Arnold Kling  

The Anti-Stimulus

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Greg Mankiw reports that the yield curve is steep, meaning that long-term interest rates have risen. In my view, this is perfectly rational, and it shows that the short-run effect of the fiscal stimulus is negative, as Jeff Sachs predicted.

This is all based on a Keynesian type of macro analysis. As we know, most of the stimulus spending does not take place until next year and beyond, so the short-run gains are puny. On the other hand, the big increase in the projected deficit creates the expectation of higher interest rates, which raises interest rates now. These higher interest rates serve to weaken the economy.

According to this standard analysis, the stimulus is going to hurt GDP now, when we could use the most help. Much of the spending will kick in a year or more from now, with multiplier effects following afterward, when the economy will need little, if any, stimulus.

This is the flaw with using spending rather than tax cuts as a stimulus. The lags are longer when you use spending.

Of course, if the real goal is to promote government at the expense of civil society and to create a one-party state in which business success is based on political favoritism, then the stimulus is working exactly as intended.

[UPDATE] It is important not to confuse the outlook for economic activity with the effect of the stimulus. Even if the stimulus has a negative impact, the outlook for economic activity could be positive, and this could cause an upward-sloping yield curve. But I'm not sure that the outlook is necessarily positive. Bond investors could simply be taking the view that with or without a strong recovery in real output, the deficit spending is going to be monetized at some point, leading to inflation and higher interest rates.


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CATEGORIES: Fiscal Policy



COMMENTS (19 to date)
Grant Gould writes:

As someone in the telecoms industry, I see this a lot -- folks are deferring capital expenditures in the hopes that when the feds succeed in finding their asses and cutting some checks (inevitably a 6-14 month process) then those same capital expenses will be subsidized. The result is that capital spending is deferred, exactly the opposite of what even a Keynsian would prefer.

I am open to the possibility that some stimulus might in some case somewhere work. But the notion that the US federal government can do it strikes me as unlikely in the extreme.

Michael writes:

Why does everyone take it as given that deficit spending causes interest rates to rise? This chart says its not the case: http://www.optimist123.com/optimist/2009/05/do-deficits-cause-higher-interest-rates-you-decide.html

Floccina writes:

To me this is evidence that if you do not know what to do you should probably do nothing. Evidence needs to very strong before you acting, especially if the actions go against fundamental principles. I think that we seeing the FDR approach verses the Warren G harding approach. Hopeful in a few years the postmortem evidence will be strong enough to show whether we are better off for the stimulus or worse off.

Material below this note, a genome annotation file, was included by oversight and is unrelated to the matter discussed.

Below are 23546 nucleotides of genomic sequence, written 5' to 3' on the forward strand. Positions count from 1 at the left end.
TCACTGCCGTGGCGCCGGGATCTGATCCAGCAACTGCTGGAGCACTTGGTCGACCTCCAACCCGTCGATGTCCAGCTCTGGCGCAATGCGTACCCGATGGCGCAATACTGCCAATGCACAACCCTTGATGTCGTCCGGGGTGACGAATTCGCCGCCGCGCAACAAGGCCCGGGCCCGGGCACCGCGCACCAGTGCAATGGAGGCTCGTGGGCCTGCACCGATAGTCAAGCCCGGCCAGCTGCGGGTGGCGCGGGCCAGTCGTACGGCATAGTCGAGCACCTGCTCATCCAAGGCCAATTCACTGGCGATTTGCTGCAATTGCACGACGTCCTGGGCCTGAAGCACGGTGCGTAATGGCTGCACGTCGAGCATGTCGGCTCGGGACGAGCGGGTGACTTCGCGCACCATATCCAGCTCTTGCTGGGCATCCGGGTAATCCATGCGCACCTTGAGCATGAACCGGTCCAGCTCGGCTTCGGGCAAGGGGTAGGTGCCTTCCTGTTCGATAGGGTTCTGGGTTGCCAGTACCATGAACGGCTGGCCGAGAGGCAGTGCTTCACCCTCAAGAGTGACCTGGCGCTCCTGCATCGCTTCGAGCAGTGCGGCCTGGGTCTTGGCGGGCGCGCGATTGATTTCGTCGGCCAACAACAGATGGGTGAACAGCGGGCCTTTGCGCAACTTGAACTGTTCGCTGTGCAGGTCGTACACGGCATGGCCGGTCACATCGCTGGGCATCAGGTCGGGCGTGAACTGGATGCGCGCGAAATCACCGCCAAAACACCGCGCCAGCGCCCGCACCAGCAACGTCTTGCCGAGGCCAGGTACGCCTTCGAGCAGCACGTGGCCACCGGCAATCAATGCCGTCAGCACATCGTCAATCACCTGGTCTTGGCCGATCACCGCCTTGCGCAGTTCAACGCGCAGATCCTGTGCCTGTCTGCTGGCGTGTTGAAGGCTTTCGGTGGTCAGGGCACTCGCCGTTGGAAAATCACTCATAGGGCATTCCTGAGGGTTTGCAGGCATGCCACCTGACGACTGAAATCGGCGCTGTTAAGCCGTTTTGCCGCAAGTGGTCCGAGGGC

jb writes:

Of course we should do nothing! Nothing is the appropriately rational response almost all the time. Doing nothing forces people to become caretakers of their own future. It forces them to determine their own comfort for risk, and lets overconfident businessmen (and women) proceed forward with their crazy plans, without that little voice in the back of their head saying 'but what if the government screws it up'.

But doing nothing isn't politically viable, because it undermines the narrative that "government fixes problems that businesses and people can't"

And so we will continue to do "something" when nothing will suffice, and ultimately, we will do "something" that pushes us into collapse. Preferably not anytime soon.

David writes:

"Of course, if the real goal is to promote government at the expense of civil society and to create a one-party state in which business success is based on political favoritism, then the stimulus is working exactly as intended."

Yup.

El Presidente writes:

Post hoc ergo propter hoc?

There couldn't be other reasons for rising long-term rates, could there?

Greg writes:

Where is the economic analysis?

You start off with link to Mankiw who says in that link: In general, a steep yield curve--that is, a high value of this variable--is a positive indicator of future economic growth.

Now you could point to Mankiw's caveat in your defense: In many ways, however, this is an unusual downturn, so it is not entirely clear to what extent historical relationships are a useful guide going forward.

But if you did, then that caveat throws as much doubt on your arguments as on the arguments for stimulus.

So again, where is the economic analysis?

Arnold Kling writes:

This is freshman macro.

The government announces a big fiscal stimulus to take place in the future. Long-term interest rates rise, which weakens the economy in the near term.

Later, the spending kicks in, and the economy expands. If you can't follow that, then take a basic macro course.

El Presidente writes:

Arnold,

Can't follow and don't agree are two different things. Nobody disputed the plausibility of your conclusion given the portion of Keynesian theory you've chosen to apply this time, but you don't seem to entertain other explanations. If you can explain away the concept of effective demand, I'm all ears. I'd hate to think we are persistently misinforming freshmen . . . though it might help to explain their confusion.